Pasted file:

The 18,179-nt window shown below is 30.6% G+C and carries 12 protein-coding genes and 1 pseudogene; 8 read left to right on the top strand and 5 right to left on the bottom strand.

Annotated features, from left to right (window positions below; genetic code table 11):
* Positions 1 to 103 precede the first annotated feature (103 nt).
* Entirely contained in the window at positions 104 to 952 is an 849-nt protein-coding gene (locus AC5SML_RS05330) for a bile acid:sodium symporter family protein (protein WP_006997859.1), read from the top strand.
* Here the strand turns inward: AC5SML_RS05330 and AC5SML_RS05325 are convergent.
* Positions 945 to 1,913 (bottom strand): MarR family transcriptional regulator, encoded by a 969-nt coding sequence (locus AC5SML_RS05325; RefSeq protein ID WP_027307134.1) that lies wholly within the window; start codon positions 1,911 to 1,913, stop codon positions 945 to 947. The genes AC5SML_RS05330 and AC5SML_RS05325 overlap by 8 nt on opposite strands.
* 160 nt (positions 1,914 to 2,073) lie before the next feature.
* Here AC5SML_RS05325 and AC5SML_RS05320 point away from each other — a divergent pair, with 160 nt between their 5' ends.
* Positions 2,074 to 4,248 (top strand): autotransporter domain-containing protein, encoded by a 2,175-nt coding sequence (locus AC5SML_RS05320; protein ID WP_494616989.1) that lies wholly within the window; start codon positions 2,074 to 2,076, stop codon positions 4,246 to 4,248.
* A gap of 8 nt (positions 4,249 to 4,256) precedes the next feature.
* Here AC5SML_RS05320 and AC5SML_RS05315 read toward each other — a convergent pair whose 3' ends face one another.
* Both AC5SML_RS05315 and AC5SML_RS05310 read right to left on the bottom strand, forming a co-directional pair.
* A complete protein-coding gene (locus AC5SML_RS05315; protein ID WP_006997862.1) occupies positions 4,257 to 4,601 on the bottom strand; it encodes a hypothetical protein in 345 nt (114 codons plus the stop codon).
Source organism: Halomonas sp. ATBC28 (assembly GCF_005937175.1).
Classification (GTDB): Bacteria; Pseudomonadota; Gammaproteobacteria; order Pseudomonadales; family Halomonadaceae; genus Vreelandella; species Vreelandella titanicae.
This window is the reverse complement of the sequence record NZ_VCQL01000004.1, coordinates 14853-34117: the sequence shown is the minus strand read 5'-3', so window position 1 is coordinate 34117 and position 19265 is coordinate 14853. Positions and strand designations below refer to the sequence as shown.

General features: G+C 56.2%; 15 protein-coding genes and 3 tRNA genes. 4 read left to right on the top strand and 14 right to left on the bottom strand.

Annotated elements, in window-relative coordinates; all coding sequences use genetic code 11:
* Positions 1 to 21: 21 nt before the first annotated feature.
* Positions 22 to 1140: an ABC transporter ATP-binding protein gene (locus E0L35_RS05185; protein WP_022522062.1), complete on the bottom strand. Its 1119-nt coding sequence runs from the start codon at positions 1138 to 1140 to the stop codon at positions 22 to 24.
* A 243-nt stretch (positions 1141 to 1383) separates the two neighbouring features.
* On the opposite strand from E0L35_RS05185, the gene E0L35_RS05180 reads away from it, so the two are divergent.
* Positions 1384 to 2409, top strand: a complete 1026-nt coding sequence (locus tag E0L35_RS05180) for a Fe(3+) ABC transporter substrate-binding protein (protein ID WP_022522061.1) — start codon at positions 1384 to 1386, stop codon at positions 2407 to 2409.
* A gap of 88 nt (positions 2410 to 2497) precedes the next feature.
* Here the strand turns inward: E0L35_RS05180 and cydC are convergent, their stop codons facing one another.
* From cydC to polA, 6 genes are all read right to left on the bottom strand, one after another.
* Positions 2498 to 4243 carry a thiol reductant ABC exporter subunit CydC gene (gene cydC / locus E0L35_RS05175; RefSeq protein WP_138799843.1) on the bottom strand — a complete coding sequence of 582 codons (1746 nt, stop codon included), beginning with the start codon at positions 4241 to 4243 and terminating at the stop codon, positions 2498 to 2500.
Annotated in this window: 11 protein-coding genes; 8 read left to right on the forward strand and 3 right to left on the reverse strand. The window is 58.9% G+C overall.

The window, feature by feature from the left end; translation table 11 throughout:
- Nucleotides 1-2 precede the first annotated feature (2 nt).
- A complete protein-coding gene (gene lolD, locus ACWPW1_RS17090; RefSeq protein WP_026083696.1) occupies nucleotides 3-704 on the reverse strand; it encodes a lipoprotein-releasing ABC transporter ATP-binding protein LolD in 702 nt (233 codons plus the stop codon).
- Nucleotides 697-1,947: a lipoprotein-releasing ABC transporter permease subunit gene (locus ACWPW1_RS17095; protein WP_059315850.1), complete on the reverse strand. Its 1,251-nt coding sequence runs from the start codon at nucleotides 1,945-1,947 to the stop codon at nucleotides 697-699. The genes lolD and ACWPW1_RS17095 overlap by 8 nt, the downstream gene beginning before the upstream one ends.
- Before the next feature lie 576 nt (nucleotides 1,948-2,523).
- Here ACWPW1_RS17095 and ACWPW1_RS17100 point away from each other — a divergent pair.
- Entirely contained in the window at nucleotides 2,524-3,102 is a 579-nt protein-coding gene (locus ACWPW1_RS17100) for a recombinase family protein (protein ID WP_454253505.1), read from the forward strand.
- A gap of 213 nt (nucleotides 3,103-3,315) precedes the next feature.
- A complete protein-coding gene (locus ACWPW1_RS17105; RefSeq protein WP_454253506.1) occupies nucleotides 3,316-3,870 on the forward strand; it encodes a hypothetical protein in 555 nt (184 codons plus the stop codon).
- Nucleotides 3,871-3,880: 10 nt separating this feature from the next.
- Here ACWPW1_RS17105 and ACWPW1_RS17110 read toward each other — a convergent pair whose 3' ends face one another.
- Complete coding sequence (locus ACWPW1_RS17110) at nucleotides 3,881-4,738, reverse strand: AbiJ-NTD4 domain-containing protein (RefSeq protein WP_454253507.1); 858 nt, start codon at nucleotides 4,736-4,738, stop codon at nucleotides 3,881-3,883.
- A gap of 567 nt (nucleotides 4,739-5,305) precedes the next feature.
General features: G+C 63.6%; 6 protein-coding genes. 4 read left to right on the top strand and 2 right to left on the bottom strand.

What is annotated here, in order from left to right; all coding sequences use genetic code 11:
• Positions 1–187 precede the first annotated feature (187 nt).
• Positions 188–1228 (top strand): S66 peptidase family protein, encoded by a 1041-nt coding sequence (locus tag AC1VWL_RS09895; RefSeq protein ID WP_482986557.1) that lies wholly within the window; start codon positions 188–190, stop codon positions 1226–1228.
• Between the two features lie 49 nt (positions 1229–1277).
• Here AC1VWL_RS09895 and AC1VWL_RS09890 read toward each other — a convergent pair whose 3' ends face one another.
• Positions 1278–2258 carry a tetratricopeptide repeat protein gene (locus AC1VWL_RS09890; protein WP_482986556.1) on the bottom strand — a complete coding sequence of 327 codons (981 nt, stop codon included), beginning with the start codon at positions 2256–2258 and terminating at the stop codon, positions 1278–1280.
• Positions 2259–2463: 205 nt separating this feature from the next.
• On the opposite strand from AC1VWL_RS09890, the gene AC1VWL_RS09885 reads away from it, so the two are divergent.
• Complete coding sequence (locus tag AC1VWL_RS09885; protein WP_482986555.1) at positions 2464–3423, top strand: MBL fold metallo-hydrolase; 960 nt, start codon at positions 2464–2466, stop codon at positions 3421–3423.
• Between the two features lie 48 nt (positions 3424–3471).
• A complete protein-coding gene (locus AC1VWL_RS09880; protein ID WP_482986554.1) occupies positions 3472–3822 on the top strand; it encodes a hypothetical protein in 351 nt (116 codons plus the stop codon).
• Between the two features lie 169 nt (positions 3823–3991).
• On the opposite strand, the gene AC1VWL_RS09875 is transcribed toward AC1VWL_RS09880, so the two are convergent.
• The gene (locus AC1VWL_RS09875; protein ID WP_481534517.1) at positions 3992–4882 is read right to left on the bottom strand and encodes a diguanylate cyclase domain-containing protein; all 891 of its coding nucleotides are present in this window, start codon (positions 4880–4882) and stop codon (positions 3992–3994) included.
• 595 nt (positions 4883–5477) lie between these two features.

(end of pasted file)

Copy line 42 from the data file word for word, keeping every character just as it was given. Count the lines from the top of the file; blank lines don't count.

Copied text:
General features: G+C 63.6%; 6 protein-coding genes. 4 read left to right on the top strand and 2 right to left on the bottom strand.